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September 03, 2019 Expert Advice

What is unique about new bathroom design in 2016?

New Bathroom Design in 2016

There have been unique trends in new bathroom design in 2016, as well as the continuation of some design styles adopted from previous years.

People’s goals have not changed, with the vast majority of people wanting their bathrooms to look modern, feel good and look larger. The majority of trends have an impact that mirror these goals. Here is a brief discussion about a few bathroom design trends  for 2016.

Unorthodox Tile Patterns are a New Bathroom Design Trend (again!)

About 20 years ago, it wasn’t too uncommon for a tile to be laid in a diagonal pattern, with a square lay border going around the sides of the room. You may have seen the odd brick pattern wall, or even a herringbone pattern kitchen splash back.

Perhaps one of the more difficult designs from that era was French pattern tile lay, popular for large main floors or outdoor areas around pools. Middle Eastern and Asian influence had also led to a surge in popularity for large decorative features in the middle of a floor, which was involved and costly. These ways to lay tiles were more complex and time consuming than the simple “glue, slap down” process of regular tile lay.

It felt like suddenly these unorthodox ways to lay tiles had disappeared. But unorthodox seems to come back just as suddenly. Herringbone lay wall tiles have become increasingly popular for bathroom feature walls, the re-emergence of hexagonal tiles has led to an increase in diagonal format lay, whilst tilers are being encouraged by their clients to come up with more and more creative lay patterns.

These trends may probably have been influenced by the popularity of timber look tiles and hexagonal tiles, two types of tile that typically require being laid in a non-straight or non-aligned manner we do not typically see for the popular rectangular tiles. It looks like creative tile lay is here to stay!

Showers are Getting Bigger 

One of the truest trends of the recent past has been an increase in the demand for larger and larger homes, leading to the large swathes of suburban “McMansions” as people moved away from the tight squeeze established areas and the inner west and inner-city terrace homes. Originally these homes were really large, however as demand for limited land space has risen, the average plot and home size has come down.

The first consequence for bathrooms was that the size would proportionally come down as well, as most people did not want to compromise the space of the living areas. This led to everything in the bathroom becoming proportionally smaller, the vanities, the baths, the shower screens, etc. But whilst a toilet could take up less space if it had an in-wall cistern, or a bath could be small enough so that kids can use it, as the adults rarely did, or a vanity could sacrifice a bit of space, the shower area was a prized place, where space couldn’t be compromised.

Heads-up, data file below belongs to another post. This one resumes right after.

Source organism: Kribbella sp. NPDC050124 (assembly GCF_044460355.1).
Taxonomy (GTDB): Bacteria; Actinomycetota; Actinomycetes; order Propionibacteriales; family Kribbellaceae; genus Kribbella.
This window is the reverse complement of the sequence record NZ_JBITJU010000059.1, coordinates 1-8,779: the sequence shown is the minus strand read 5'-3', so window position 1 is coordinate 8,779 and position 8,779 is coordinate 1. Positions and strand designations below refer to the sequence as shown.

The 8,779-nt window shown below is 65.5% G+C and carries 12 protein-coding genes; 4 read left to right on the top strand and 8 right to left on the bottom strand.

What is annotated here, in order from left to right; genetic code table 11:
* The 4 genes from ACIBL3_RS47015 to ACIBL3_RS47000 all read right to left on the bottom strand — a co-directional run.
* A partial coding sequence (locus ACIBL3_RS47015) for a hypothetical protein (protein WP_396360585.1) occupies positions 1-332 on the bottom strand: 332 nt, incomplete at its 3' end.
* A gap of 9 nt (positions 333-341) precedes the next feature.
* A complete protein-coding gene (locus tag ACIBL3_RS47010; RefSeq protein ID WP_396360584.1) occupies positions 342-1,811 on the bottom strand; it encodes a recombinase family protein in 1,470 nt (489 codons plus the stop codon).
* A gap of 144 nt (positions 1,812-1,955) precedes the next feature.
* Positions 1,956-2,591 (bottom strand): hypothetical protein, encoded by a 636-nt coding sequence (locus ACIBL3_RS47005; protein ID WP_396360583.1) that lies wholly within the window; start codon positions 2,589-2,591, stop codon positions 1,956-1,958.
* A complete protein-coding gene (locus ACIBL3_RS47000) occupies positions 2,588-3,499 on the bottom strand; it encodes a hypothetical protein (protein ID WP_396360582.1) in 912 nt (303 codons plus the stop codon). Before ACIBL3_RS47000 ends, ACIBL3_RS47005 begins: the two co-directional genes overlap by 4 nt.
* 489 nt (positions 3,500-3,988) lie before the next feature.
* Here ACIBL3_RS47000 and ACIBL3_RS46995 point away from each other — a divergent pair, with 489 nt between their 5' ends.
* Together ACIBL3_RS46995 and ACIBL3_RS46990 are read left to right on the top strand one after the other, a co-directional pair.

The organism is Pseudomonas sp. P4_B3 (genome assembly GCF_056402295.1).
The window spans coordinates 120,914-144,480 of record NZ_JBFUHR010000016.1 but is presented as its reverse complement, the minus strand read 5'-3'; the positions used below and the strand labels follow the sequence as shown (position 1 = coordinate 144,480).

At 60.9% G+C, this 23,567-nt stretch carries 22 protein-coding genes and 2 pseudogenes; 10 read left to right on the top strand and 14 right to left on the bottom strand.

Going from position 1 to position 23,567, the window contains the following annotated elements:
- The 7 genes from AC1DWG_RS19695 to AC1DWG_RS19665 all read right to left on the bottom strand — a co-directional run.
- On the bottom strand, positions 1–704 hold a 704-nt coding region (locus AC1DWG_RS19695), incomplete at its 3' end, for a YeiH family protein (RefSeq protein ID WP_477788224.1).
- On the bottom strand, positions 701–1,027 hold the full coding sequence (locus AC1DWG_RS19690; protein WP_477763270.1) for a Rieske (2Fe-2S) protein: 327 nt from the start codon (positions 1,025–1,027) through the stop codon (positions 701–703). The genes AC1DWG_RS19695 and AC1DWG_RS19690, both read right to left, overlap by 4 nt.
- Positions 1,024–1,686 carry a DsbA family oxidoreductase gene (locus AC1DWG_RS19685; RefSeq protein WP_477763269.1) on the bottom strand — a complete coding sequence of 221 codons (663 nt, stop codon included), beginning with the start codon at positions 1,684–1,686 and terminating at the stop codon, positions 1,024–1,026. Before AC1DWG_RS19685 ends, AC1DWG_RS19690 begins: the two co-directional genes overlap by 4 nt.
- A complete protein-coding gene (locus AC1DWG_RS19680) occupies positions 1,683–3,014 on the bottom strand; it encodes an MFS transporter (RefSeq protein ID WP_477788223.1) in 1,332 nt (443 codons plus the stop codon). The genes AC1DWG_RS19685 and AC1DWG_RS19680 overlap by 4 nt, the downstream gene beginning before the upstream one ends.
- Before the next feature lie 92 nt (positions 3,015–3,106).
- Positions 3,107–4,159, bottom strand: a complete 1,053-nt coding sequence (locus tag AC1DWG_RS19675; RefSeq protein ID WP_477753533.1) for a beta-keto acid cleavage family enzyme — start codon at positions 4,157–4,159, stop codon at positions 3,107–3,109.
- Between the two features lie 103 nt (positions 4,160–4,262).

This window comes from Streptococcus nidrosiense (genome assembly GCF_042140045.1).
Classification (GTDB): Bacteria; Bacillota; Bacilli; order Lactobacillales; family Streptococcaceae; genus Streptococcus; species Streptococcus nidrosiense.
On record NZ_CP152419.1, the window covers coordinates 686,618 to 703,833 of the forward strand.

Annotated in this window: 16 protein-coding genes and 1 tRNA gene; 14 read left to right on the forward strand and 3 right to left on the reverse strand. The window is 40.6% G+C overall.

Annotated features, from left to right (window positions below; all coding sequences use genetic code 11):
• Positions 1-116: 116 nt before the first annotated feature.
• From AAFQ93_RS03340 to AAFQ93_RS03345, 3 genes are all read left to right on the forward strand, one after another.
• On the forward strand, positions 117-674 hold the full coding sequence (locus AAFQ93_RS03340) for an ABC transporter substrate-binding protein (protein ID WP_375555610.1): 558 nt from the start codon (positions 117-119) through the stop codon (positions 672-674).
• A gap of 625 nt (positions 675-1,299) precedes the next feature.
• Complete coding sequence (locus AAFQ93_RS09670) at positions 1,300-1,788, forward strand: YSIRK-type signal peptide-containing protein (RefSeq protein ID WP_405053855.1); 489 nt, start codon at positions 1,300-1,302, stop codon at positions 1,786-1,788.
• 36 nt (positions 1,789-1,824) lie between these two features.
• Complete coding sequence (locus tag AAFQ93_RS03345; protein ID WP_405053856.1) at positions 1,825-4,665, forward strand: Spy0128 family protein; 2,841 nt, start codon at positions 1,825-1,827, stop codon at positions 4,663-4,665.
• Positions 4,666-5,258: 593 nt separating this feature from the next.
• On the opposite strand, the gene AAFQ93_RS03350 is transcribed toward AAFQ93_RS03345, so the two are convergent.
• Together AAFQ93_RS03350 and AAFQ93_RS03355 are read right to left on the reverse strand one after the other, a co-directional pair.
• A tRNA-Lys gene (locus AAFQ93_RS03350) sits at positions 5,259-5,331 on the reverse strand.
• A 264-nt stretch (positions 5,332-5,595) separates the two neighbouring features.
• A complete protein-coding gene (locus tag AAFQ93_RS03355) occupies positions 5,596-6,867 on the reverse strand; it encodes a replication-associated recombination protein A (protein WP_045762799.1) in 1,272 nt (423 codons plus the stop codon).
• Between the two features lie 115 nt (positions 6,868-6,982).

Expectedly, the very short-lived era of small, tight squeeze shower screens has all but died, with more demand for larger shower areas. There is a strong demand for enough space to have freer movement, where it is possible to move around more comfortably, rather than accidentally  knocking an elbow on the shower mixer, squatting down uncomfortably to grab the dropped soap, or scratching an ear on a shelf.

Matte Black is Still King of the Alternative Look, But More Options are Becoming Available

Matte black has been a huge hit for tapware and accessories finishes since its introduction. Iterative improvements to matte black have kept it popular despite the original “flaking issue” of the early powder coated versions. Now, wear and tear is almost a non-issue, with electro-plated matte black setting the new standard. Only cheaper versions of matte black products still have the flaking issue, as powder coating is cost-saving. Electrolyte plating the finish has proven to be more durable and established a stronger customer confidence in the alternative look (or at least alternative to the smooth gloss chrome that is prevalent in most bathrooms).

After the success of matte black, there has been growing experimentation with other finishes, including: brushed nickel, commercial look brushed steel, coloured gloss, and finally rose gold. In particular the brushed look of stainless steel and nickel have been picking up in popularity whilst the very new rose gold finish has begun as a great hit. It will be interesting to see what finishes become the next equivalent to gloss chrome, or perhaps gloss chrome will be the dominant choice for a long time yet.